Proponents of anti-aging talk of “slowing down the aging process” which is somewhat in simpatico with the active aging movement. Keep the body fit, bend your brain, eat right, test the miracle drug and cream care your skin.
Here’s another observation. Even in our attentive pursuit of making the most of our longevity, one attribute of aging we will need, is our patience for the SLOW. While we haven’t yet found a single way to slow down the aging process, you can slowly see as you move around in your community, that there are more older people getting around with the aid of walkers and wheel chairs or by the guiding arm of a younger companion.
Has your patience been tested yet – in the slow line ups at cash desks or the turtle pace at cross walks? Sometimes the impatience of others is highly palpable. Sometimes it’s been me ushering an elder through the door or across the parking lot and my impatience with patience makes me question – how are we going to cope with more SLOW as our population ages?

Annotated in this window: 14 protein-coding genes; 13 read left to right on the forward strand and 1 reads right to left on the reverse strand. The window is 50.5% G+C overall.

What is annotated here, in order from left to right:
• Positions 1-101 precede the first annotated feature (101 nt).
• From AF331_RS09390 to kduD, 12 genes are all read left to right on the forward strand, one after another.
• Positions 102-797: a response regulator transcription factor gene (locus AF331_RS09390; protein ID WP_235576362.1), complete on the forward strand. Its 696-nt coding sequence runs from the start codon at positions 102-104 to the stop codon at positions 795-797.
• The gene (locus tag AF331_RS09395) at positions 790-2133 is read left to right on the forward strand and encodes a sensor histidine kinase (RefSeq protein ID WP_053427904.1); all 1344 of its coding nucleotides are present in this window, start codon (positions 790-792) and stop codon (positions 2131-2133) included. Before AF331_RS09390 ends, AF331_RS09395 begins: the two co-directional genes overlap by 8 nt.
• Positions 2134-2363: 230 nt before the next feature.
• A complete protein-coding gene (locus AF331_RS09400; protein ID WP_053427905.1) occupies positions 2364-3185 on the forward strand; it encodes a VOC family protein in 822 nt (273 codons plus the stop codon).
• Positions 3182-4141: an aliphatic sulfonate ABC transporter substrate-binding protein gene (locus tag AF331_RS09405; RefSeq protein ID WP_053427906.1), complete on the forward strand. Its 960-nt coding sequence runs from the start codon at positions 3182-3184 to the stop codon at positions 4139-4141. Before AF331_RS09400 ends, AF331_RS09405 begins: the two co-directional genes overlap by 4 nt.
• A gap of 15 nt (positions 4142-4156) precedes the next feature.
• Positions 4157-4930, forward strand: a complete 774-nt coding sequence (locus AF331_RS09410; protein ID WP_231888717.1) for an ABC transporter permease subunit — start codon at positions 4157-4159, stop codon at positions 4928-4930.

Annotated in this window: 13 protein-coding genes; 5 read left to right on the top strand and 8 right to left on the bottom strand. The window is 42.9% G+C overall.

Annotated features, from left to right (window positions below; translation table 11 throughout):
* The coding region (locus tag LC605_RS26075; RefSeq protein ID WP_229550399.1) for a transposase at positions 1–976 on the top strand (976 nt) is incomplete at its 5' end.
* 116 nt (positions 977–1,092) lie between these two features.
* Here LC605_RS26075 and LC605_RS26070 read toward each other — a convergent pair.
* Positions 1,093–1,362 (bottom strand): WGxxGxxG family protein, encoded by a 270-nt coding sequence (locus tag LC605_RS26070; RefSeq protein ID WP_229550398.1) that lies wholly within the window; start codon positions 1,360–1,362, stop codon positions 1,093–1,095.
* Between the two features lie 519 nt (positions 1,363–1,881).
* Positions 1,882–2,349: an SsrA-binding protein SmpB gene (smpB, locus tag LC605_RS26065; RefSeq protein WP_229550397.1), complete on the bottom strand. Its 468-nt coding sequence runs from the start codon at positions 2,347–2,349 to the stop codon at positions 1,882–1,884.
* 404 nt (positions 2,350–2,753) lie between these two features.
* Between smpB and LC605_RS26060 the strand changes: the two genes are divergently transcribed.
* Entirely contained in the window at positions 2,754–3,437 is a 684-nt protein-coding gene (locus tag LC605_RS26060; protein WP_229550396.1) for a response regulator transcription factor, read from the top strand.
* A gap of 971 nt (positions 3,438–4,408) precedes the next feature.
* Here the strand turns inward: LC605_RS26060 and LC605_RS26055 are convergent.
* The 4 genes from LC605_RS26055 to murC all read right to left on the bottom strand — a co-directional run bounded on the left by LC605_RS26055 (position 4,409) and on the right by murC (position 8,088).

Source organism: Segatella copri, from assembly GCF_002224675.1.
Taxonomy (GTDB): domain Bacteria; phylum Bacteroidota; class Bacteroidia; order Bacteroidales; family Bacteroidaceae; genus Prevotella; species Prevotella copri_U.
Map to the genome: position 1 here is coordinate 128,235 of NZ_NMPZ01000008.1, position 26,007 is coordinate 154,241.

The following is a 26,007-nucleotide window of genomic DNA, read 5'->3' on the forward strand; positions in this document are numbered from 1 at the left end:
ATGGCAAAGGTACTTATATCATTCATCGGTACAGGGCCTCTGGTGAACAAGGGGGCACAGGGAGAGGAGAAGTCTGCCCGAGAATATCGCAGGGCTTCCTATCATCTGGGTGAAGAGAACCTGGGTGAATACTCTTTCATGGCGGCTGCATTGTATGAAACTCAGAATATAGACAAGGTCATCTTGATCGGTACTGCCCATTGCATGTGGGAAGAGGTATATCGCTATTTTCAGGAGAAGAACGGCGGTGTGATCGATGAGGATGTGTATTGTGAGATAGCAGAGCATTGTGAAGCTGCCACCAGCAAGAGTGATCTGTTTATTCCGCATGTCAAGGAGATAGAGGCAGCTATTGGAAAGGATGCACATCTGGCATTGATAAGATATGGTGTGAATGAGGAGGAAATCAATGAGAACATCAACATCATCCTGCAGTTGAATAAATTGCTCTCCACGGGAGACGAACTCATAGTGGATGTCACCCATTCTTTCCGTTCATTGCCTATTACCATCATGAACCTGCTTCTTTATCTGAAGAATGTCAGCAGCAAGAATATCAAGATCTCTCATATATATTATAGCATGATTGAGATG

Perhaps there is a connection we can draw from the SLOW Movement (which began with SLOW Food in Piazza di Spagna, Rome, in 1986). “It’s about living at the right speed – and aging on your own terms.” So says Carl Honoré who wrote In Praise of SLOW http://www.carlhonore.com/
So far as I can tell, as we actively age, being actively slow will require being more actively patient.